Traveling is supposed to be fun, so why do you feel angry or on the verge of tears? There are a lot of mistakes travelers make while away from home that can lead to feelings of stress, anxiety, or unhappiness. Here are five things you might be doing that can unintentionally ruin your trip.
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Letting Yourself Get Hungry
The phenomenon of becoming so hungry you get angry is common enough that there’s a term for it—feeling ”hangry”. When traveling, your normal diet and meal schedule usually gets disrupted, which can cause you to become hungry and unhappy fairly quickly.
When you don’t eat frequently enough, your blood sugar can get low and trigger a spike in hormones (including the stress hormones cortisol and adrenaline), which can cause an emotional response.
Although it’s tempting to indulge in big, unhealthy meals when traveling, you’ll be better off if you can stick to regular small and healthy meals throughout the day. If that’s not possible, keep some snacks handy—or recognize the hanger symptoms and use them as an excuse to check out a local grocery story or cafe for a quick refueling stop.
Wearing Uncomfortable Clothing/Shoes
Your outfit choice can have more of an impact on your mood than you can imagine. Certain colors can do everything from lower your anxiety to give you energy, so pack your power colors when picking your travel wardrobe.
A good travel outfit is one you don’t have to think about throughout the day (unless it’s “Wow, I look good.”) Whereas an uncomfortable outfit will be constantly on your mind, dominating your thoughts with how much your feet hurt or how you can’t wait to get back to your hotel to take off a tight-fitting pair of pants.
Dress in comfortable, moisture-wicking fabrics that allow you to move around with ease—and bring a pair of shoes or boots that you could walk an entire day in without feeling pain.
Becoming Sleep Deprived
Between jet lag, unfamiliar hotel rooms, and a busy schedule, sleep deprivation can seem almost inevitable while on vacation. A lack of quality sleep can lead to cravings for unhealthy food (contributing to the “hangry” feeling mentioned above), irritability, anxiety, and even memory loss.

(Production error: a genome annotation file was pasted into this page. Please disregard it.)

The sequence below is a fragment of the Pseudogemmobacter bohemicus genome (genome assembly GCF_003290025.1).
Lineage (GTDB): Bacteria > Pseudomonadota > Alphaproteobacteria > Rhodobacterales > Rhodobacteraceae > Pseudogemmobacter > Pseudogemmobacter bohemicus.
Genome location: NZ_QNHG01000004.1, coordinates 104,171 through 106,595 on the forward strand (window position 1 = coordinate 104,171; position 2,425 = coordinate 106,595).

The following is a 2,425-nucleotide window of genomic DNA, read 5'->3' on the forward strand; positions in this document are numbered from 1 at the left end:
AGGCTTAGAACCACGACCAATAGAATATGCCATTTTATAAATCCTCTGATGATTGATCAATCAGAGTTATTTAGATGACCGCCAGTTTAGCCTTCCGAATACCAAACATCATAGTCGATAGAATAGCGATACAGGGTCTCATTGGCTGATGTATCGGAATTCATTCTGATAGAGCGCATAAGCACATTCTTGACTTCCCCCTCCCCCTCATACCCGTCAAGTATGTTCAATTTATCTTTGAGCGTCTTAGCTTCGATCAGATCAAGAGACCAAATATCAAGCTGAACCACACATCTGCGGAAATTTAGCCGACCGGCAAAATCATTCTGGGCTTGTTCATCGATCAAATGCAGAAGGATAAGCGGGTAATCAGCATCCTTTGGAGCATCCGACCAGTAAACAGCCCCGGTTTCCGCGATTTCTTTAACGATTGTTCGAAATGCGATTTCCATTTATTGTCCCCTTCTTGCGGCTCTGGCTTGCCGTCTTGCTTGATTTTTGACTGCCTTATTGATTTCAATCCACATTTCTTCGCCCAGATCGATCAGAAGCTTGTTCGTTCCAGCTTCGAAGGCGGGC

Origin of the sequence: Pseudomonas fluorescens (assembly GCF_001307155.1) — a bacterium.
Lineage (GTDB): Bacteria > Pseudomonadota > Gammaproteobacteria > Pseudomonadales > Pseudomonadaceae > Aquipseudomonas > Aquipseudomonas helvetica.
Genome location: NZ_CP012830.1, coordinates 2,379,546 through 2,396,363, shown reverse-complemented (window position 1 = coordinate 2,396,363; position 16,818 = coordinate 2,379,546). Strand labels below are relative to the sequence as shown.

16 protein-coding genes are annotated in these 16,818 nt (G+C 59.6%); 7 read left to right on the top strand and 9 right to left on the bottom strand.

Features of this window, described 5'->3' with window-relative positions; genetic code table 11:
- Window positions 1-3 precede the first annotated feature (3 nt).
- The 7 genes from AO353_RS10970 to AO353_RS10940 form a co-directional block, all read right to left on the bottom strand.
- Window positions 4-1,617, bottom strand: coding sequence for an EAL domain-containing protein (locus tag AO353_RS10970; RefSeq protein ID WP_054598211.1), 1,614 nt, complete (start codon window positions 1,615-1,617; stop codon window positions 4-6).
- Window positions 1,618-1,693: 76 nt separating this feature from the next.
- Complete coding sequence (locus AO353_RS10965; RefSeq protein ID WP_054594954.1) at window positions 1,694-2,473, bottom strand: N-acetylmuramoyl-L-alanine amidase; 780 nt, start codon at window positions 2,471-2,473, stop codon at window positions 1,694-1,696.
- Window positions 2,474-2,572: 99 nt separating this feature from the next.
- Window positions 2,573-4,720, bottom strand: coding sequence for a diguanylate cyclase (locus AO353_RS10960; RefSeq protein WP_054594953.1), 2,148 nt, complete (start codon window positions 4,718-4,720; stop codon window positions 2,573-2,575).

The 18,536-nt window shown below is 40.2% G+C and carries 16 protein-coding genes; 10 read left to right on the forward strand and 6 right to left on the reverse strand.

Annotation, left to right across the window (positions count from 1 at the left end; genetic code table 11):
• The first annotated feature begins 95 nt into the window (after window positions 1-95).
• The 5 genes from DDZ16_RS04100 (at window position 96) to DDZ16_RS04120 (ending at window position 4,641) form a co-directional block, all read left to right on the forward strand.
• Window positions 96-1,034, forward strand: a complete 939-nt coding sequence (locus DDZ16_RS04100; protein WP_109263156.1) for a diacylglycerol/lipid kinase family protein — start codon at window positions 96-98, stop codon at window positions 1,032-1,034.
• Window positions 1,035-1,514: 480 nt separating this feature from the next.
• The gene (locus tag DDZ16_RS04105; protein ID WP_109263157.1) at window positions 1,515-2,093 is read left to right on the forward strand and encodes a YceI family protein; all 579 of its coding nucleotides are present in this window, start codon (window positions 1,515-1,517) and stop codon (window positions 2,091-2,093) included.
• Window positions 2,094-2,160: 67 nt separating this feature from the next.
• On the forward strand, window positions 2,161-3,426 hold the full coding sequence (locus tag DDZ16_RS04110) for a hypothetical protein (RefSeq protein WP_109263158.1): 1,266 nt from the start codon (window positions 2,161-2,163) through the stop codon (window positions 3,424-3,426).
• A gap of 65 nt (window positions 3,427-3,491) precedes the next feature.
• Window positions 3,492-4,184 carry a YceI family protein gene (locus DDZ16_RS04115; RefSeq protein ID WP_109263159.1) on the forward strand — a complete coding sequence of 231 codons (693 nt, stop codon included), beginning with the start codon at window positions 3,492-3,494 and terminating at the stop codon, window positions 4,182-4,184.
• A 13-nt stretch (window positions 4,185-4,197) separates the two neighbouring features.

To combat sleep deprivation while traveling, follow these tips:
- Try to get and stay on local time as soon as possible
- Get exercise
- Expose yourself to sunlight during the day
- Wear a light-blocking eye mask and earplugs to sleep
- Avoid caffeine and alcohol before bed
- Take sleep-boosting supplements like magnesium or melatonin (but always consult your doctor before trying anything new)
A pounding headache is an unwanted travel companion, but it’s a very common side effect of dehydration. Dehydration is a frequent ailment for travelers—the combination of dry airplane air, salty foods and extra movement can quickly lead to problems.
Fortunately, the solution is a simple one—carry a water bottle and drink frequently to combat dehydration. A filtered water bottle is easy to pack and will save you from having to buy lots of plastic water bottles in destinations where the water is unsafe to drink.
A good amount of spontaneity is a welcome aspect of traveling, and can lead you to discover unexpected delights in new destinations. However, not planning well—by failing to budget your money or time correctly—can leave you feeling anxious and stressed throughout your trip.
If you’re always running late or dealing with the fallout from missing a plane or train, you’re not going to be in a good mood. Likewise if you’re spending your whole trip stressing about what you can and can’t afford.
Make sure you plan out the important details (like accommodation, money, and transportation) so that you can relax and focus on the fun elements when you’re actually on your trip.
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